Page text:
Construction industry had a spectacular 2004

Thursday, December 30th, 2004

Tradesmen were in short supply as the building boom took off last year

Gillian Shaw

CREDIT: Peter Battistoni, Vancouver Sun Steve Lornie, of Fairmile Construction, helped drive the initiative to create a program fast-tracking a training program for formwork carpenters.

If British Columbia’s cyclical construction sector follows a pattern of feast or famine, 2004 must go down as the year the table was filled to overflowing.

Contractors who remember long days of knocking on doors, making cold calls in the hopes of drumming up business, hardly had time to answer all their calls.

Homeowners fretted that they won’t be able to find someone to rebuild the back deck. Businesses worried they won’t be able to find enough people to build the Olympic venues.

There is no sign of a let-up and schools and training facilities are struggling to keep up with the demand for new grads. Government-sponsored ads pitch young people on careers in the trades.

Chris Ricketts can remember to the day when his home building business took a turn for the better. It hasn’t slowed since.

“I had houses that were sitting unsold for two years,” he said. “The day the [last] election was called, I sold two houses within a week. People thought things would get better with the economy.”

As far as the construction industry is concerned, things did get better. Like much of B.C.’s business community, the construction sector is pretty much a Gordon Campbell fan club, with builders pointing to the provincial government’s business-friendly climate as a spur to investment.

“We were so far behind and now we are so far ahead we are running to catch up,” said Ricketts, whose 20-year-old son Warren has joined him in the building business. “I started in business for myself in 1974 and I have seen both good and bad times, but this past couple of years has been crazy.

“It is all very positive.”

While it has been on an upward trend for a while, the industry sees 2004 as a special year.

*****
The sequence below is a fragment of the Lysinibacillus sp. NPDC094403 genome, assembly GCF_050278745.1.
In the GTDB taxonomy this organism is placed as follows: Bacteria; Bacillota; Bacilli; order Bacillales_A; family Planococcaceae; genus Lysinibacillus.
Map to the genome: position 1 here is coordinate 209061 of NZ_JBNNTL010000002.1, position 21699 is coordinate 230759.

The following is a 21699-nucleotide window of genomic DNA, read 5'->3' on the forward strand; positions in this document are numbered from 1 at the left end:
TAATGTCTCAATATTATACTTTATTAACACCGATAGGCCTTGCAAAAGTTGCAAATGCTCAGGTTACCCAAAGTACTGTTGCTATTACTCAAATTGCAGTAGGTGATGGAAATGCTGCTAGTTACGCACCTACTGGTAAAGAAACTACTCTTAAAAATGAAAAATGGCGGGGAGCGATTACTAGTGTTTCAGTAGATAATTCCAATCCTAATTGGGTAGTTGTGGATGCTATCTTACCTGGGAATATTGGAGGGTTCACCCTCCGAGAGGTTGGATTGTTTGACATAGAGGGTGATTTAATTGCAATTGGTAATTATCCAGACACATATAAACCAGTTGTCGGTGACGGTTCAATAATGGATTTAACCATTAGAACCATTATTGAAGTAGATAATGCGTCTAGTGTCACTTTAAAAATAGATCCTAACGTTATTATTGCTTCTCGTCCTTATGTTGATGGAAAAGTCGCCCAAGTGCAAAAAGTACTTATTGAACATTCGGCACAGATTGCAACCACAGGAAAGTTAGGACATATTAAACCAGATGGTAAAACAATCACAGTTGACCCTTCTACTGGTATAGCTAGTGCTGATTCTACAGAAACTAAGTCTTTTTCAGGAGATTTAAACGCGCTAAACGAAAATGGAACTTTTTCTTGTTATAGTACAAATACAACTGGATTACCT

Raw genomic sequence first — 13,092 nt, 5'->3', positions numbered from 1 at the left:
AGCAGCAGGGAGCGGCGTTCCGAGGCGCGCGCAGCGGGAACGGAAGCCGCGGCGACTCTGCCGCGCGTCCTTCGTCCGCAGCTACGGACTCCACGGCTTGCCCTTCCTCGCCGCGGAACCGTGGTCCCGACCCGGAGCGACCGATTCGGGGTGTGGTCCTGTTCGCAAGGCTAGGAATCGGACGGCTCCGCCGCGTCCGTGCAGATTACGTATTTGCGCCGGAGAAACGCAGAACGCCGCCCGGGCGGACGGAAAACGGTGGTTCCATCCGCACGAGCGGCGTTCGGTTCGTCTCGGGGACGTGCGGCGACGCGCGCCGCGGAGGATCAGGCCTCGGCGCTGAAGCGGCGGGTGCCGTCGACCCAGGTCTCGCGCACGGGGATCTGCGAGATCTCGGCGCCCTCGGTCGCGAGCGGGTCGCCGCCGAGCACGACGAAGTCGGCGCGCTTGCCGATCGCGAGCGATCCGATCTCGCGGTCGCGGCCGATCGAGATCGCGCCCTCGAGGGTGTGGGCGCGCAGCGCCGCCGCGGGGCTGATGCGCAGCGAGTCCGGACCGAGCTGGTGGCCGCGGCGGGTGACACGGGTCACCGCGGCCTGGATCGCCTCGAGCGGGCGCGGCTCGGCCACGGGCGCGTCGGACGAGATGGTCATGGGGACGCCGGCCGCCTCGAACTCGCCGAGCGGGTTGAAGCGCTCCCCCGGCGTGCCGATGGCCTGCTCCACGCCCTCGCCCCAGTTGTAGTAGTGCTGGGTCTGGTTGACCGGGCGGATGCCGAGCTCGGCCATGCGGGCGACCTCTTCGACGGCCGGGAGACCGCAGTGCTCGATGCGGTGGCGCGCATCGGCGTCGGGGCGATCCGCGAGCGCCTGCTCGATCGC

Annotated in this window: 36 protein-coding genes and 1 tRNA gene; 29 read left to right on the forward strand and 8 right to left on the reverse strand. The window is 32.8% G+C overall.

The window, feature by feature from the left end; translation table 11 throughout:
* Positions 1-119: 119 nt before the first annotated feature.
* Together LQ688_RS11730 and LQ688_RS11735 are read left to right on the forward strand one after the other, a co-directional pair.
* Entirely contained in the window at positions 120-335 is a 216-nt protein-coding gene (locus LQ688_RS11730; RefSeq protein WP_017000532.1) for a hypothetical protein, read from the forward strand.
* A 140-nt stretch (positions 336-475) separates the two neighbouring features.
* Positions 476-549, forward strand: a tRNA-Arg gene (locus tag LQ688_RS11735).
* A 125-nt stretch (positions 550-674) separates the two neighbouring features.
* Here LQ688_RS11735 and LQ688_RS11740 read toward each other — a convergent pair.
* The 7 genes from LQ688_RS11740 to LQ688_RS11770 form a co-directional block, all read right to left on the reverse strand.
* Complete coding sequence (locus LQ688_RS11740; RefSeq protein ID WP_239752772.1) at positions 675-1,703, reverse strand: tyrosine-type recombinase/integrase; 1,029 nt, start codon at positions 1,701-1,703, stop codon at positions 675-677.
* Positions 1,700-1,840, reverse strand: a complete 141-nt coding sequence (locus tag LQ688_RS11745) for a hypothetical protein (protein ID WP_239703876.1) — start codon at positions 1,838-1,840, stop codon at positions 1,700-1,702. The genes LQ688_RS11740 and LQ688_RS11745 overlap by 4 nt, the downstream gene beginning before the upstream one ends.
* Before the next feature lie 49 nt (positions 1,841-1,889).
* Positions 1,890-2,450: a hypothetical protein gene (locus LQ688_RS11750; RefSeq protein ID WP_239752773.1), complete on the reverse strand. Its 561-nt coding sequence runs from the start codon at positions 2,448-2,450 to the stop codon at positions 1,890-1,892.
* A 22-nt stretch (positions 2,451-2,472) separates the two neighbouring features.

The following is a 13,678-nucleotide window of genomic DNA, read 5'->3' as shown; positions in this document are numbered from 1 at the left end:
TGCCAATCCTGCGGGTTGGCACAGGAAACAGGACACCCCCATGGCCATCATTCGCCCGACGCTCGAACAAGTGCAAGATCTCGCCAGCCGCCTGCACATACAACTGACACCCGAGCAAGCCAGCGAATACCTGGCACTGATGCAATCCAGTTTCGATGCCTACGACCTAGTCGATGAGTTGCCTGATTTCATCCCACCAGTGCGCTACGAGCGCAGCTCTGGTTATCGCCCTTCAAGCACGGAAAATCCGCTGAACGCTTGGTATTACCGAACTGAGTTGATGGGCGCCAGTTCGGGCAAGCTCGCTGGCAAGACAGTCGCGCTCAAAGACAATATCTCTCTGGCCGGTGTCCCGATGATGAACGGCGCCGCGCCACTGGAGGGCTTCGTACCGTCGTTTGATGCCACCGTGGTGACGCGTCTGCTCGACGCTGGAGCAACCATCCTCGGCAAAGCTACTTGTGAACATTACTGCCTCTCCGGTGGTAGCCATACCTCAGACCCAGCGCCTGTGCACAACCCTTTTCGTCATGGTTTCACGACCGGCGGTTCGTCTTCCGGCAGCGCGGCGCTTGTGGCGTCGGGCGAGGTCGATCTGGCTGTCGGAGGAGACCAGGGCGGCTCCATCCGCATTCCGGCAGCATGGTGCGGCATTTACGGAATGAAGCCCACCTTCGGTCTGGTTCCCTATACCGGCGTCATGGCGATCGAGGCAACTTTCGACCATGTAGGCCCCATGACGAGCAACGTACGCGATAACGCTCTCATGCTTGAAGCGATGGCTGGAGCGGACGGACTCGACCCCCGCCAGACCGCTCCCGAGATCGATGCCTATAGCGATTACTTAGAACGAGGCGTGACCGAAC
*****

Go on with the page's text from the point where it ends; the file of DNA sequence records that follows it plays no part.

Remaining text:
“I think it was a turnaround year for us in many ways,” said Ricketts.

It was the same story in the institutional, commercial and industrial sectors.

“Probably what has been most notable has been the increasing rate of activity over the course of the past 12 months,” said Manley McLachlan, president of the B.C. Construction Association. “The year started off on a very busy foot and got progressively busier as we went along.”

However, the upturn has brought its own dilemmas.

“While this is good news, it has created some challenges around the availability of skilled trades,” McLachlan said. “Some of these changes are upon us perhaps a little quicker than we anticipated.”

Like the homebuilders, the BCCA has welcomed the opportunity for input into training and skills issues.

“We were very pleased to put together an advisory council on construction training to work with the Industry Training Authority (ITA) and other industry associations,” McLachlan said.

While provincial government legislation to bring in its new Industry Training Authority was introduced in 2003, last year marked a real transition into the new system as the ITA started to bring changes to training and apprenticeship programs. The nine-member ITA board’s goal is to increase access to training in an effort to meet skills shortages.

Industry has called for such changes as breaking four-year apprenticeship programs into modules so workers can be fully trained in one area — such as forming or framing — and be able to work in that area without having to complete all segments of training.